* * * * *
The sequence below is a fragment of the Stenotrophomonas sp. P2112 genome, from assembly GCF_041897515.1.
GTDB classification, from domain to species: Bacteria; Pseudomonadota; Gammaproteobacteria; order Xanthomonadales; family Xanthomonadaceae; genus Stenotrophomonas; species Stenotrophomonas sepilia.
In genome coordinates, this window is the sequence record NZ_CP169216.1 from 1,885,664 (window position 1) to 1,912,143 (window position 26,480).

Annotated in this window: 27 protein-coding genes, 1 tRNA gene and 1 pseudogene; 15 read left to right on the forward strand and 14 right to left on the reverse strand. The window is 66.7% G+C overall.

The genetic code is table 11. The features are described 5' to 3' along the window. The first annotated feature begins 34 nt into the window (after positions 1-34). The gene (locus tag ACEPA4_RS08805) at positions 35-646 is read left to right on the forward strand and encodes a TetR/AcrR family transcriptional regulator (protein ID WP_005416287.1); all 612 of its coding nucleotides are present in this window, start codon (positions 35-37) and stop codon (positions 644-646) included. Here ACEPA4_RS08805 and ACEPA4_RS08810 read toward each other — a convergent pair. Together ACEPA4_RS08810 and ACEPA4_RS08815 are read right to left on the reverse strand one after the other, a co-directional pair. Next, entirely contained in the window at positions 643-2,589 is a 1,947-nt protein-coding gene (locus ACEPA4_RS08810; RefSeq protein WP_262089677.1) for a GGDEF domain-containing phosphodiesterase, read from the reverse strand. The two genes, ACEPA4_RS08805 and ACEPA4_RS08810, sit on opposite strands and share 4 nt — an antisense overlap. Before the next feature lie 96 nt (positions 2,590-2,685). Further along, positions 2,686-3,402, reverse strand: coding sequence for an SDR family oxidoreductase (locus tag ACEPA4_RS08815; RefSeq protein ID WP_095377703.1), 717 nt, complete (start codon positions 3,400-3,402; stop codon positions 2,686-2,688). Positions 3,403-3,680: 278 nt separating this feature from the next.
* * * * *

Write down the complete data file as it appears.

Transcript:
The sequence below is a fragment of the Stenotrophomonas sp. P2112 genome, from assembly GCF_041897515.1.
GTDB classification, from domain to species: Bacteria; Pseudomonadota; Gammaproteobacteria; order Xanthomonadales; family Xanthomonadaceae; genus Stenotrophomonas; species Stenotrophomonas sepilia.
In genome coordinates, this window is the sequence record NZ_CP169216.1 from 1,885,664 (window position 1) to 1,912,143 (window position 26,480).

Annotated in this window: 27 protein-coding genes, 1 tRNA gene and 1 pseudogene; 15 read left to right on the forward strand and 14 right to left on the reverse strand. The window is 66.7% G+C overall.

The genetic code is table 11. The features are described 5' to 3' along the window. The first annotated feature begins 34 nt into the window (after positions 1-34). The gene (locus tag ACEPA4_RS08805) at positions 35-646 is read left to right on the forward strand and encodes a TetR/AcrR family transcriptional regulator (protein ID WP_005416287.1); all 612 of its coding nucleotides are present in this window, start codon (positions 35-37) and stop codon (positions 644-646) included. Here ACEPA4_RS08805 and ACEPA4_RS08810 read toward each other — a convergent pair. Together ACEPA4_RS08810 and ACEPA4_RS08815 are read right to left on the reverse strand one after the other, a co-directional pair. Next, entirely contained in the window at positions 643-2,589 is a 1,947-nt protein-coding gene (locus ACEPA4_RS08810; RefSeq protein WP_262089677.1) for a GGDEF domain-containing phosphodiesterase, read from the reverse strand. The two genes, ACEPA4_RS08805 and ACEPA4_RS08810, sit on opposite strands and share 4 nt — an antisense overlap. Before the next feature lie 96 nt (positions 2,590-2,685). Further along, positions 2,686-3,402, reverse strand: coding sequence for an SDR family oxidoreductase (locus tag ACEPA4_RS08815; RefSeq protein ID WP_095377703.1), 717 nt, complete (start codon positions 3,400-3,402; stop codon positions 2,686-2,688). Positions 3,403-3,680: 278 nt separating this feature from the next.